PISCIS AUSTRINUS (The Southern Fish) Pronounced PIE-siss ass-TRI-nuss.

Chart showing the constellation.

Piscis Austrinus is an ancient constellation to which Ptolemy assigned twelve stars. It is often represented as a fish drinking water from the urn of the neighbouring constellation Aquarius. The bright star Fomalhaut is the mouth of that fish. The fish has been identified with the Babylonian fish god Oannes, and is said to be the parent of the zodiacal fish, Pisces.

To find this constellation look north in the evening and find the bright star high above the square of Pegasus.

Chart showing Piscis Austrinus - as seen about 10.30 pm (NZDT) mid October
The horizon for Invercargill is shown.

Piscis Austrinus

Sagittarius constellation Microscopium constellation Grus constellation Phoenix constellation Sculptor constellation Fornax constellation Cetus constellation Aries constellation Pisces constellation Andromeda constellation Pegasus constellation Equuleus constellation Delphinus constellation Sagitta constellation Vulpecula constellation Cygnus constellation Aquila constellation Capricornus constellation Aquarius constellation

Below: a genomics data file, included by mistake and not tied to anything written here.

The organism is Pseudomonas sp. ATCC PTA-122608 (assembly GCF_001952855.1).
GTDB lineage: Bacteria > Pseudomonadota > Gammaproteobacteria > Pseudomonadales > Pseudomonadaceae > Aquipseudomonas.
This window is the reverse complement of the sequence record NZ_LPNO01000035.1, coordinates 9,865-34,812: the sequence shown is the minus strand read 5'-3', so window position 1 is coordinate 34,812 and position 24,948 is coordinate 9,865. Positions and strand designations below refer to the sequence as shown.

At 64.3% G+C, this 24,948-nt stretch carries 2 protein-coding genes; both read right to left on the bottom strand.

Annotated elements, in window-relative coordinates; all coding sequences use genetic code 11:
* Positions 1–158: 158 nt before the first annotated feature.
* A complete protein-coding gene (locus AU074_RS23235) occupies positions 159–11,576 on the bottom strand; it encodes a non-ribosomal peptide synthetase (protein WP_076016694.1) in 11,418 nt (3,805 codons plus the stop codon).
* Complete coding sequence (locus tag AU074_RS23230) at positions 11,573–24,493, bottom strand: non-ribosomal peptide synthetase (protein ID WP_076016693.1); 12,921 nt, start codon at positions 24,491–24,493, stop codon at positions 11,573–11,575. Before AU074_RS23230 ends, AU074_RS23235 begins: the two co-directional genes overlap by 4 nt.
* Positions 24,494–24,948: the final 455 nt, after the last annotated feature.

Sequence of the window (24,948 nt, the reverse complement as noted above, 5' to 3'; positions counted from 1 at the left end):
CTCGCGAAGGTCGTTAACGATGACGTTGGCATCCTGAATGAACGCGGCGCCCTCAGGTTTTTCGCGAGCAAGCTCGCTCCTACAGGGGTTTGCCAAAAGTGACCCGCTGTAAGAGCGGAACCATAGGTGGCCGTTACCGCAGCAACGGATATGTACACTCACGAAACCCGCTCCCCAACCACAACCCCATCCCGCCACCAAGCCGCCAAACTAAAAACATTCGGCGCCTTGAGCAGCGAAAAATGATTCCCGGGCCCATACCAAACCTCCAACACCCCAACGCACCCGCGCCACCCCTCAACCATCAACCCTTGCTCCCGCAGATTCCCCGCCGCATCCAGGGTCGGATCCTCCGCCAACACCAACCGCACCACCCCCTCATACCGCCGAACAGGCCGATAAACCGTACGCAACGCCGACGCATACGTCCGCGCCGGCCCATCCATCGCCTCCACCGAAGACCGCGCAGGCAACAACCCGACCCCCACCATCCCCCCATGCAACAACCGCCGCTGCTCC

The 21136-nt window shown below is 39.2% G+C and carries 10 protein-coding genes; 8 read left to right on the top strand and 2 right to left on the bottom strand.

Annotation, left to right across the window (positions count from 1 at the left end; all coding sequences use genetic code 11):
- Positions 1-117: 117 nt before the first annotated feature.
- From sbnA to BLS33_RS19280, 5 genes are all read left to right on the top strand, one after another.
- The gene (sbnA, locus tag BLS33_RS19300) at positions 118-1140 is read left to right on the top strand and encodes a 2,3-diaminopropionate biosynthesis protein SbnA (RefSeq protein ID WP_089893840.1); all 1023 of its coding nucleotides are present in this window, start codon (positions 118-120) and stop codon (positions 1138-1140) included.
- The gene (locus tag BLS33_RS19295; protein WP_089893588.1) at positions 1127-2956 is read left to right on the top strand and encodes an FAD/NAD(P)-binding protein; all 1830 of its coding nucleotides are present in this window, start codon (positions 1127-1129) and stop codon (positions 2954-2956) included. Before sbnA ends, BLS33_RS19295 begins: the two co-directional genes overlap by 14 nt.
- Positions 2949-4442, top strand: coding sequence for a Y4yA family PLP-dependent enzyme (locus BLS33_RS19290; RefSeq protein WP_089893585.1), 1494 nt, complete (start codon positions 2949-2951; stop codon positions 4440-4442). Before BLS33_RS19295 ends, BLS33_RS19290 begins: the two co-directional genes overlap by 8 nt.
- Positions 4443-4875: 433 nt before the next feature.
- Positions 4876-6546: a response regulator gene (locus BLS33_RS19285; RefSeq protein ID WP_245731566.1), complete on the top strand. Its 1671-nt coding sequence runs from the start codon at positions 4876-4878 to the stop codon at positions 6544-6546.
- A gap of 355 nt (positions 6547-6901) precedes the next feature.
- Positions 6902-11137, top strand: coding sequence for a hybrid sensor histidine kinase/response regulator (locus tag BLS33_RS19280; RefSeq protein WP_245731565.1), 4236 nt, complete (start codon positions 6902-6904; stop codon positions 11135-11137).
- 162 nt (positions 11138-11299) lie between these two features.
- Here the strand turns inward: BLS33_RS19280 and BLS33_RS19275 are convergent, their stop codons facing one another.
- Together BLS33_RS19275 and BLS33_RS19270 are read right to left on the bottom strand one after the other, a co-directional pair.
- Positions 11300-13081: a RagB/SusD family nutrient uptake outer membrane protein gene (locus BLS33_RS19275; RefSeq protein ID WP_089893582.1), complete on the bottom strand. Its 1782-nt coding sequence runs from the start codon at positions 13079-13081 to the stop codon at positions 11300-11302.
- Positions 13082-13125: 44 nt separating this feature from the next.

Some stars in the Constellation

α Piscis Austrini (Fomalhaut, fish's mouth), is a magnitude 1.2 blue-white star 25.1 light years away.

β PsA is an optical double star, consisting of a magnitude 4.3 white primary star 148 light years away with an unrelated companion star of magnitude 7.8, visible in small telescopes.

γ PsA is a beautiful double star of magnitudes 4.5 and 8.1, the magnitude contrast making it difficult to split in small telescopes. The system lies 222 light years away.

δ PsA is a bright, deep yellow star with a faint companion star close south-west. They lie 170 light years away.

η PsA is close pair of blue-white stars of magnitude 5.8 and 6.8 divisible with a smallish telescope with high power under good conditions. The system lies 1013 light years away.

Visibility Piscis Austrinus is a southern constellation, and is highest in New Zealand skies at about 10:30 pm (NZDT) in mid October. It remains visible in the evening sky until about the end of January, by which date the constellation will be low in a direction to the south of west.

By the beginning of March, Piscis Austrinus will be appearing in the pre-dawn sky low between east and south-east.